Jeremy Corbyn and Theresa May are united in their doctrine of procrastination.
The contrast spoke volumes. Emmanuel Macron strode on to a large stage at the Sorbonne university in Paris surrounded by young, smiling students and a bank of yellow and blue EU flags. The French president spoke passionately — at times grandiloquently, at times in detail — about the long-term future of Europe for 100 minutes.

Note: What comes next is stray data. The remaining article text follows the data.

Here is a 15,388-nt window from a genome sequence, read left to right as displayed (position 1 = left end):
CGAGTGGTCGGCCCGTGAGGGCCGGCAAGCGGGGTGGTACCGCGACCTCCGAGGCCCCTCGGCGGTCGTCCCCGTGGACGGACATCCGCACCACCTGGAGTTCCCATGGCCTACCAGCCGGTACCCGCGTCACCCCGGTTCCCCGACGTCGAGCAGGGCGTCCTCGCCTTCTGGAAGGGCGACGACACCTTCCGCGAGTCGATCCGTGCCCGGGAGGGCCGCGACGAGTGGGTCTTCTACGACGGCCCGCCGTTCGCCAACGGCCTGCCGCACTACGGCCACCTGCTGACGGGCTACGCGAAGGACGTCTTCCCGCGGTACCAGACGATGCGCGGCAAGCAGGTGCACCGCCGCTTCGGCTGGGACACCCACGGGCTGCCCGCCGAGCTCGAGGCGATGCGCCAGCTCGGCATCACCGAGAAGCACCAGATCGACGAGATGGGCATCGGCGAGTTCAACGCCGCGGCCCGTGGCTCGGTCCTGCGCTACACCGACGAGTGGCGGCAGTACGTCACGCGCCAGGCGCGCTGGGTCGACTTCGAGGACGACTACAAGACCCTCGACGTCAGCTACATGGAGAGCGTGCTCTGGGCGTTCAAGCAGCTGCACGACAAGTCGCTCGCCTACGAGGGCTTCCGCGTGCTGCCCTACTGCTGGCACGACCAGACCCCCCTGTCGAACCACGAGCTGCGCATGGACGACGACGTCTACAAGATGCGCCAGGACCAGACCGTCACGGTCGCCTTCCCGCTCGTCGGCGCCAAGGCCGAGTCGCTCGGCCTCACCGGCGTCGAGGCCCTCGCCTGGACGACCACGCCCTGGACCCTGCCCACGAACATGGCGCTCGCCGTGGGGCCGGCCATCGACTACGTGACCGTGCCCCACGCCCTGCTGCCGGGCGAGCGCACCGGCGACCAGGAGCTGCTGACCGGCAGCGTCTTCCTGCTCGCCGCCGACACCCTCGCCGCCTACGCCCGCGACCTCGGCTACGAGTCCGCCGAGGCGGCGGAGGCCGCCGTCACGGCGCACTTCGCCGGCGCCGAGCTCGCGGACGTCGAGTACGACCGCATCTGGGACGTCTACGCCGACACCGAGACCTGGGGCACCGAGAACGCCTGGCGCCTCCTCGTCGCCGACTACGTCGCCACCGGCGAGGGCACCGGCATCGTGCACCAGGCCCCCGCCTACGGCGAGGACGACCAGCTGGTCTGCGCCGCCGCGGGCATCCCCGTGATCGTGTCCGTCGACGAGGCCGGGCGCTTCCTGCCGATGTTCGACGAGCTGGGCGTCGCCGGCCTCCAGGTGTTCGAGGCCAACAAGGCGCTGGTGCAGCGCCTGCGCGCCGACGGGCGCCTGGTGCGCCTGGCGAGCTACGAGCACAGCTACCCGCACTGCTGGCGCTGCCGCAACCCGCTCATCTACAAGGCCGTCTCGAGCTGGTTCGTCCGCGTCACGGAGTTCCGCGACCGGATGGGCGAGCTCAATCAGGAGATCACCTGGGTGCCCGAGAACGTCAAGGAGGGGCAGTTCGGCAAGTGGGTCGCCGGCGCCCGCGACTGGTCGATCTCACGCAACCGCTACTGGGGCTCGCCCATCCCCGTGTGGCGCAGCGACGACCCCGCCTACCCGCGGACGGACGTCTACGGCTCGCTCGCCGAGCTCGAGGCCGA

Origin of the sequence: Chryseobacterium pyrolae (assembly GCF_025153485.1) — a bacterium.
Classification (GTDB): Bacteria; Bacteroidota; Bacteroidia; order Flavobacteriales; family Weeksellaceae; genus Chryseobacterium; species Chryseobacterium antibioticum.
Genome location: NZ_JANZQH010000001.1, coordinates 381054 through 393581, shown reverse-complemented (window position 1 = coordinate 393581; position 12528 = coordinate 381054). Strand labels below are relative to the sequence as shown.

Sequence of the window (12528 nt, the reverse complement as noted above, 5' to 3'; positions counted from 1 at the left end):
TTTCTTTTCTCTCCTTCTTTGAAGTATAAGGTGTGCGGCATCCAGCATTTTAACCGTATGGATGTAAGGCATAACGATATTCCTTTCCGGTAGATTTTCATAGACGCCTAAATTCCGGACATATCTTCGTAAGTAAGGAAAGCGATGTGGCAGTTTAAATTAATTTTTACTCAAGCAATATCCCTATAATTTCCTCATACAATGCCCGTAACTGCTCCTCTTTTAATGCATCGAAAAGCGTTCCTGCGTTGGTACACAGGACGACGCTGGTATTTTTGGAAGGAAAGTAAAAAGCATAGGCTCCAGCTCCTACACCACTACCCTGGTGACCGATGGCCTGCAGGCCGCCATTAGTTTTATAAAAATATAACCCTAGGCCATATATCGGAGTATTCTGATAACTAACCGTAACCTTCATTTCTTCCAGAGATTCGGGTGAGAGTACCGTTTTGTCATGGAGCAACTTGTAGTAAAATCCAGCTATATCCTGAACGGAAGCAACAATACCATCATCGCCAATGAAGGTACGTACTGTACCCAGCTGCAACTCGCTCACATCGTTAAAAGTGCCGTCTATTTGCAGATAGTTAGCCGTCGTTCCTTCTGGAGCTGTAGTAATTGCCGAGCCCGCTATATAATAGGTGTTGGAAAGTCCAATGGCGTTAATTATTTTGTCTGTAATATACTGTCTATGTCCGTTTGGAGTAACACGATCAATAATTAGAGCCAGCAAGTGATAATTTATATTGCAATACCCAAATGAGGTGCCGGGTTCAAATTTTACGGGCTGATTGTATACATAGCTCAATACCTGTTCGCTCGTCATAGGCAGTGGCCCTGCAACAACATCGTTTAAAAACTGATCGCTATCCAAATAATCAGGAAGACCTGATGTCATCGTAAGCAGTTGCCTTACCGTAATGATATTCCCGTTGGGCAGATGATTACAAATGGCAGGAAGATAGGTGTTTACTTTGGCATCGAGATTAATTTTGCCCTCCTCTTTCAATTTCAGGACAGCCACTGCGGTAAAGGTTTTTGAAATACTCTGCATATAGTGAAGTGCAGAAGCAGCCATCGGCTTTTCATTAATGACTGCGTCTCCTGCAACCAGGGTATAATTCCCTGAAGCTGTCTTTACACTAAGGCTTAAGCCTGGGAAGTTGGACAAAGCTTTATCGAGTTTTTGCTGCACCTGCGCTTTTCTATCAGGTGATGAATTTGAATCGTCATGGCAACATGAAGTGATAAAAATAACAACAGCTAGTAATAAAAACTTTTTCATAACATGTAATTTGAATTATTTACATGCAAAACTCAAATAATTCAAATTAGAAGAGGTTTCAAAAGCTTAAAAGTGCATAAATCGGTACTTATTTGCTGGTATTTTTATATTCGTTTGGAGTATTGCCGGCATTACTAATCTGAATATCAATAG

A few days earlier, Theresa May stood in front of a grey Whitehall banner erected in a basement annexe of a church in Florence. Her small audience was made up of British journalists, grim-faced cabinet ministers, and a smattering of local dignitaries. The high point of her 35-minute speech was announcing that the UK would seek a short-term fudge of a two-year “transition” to Brexit.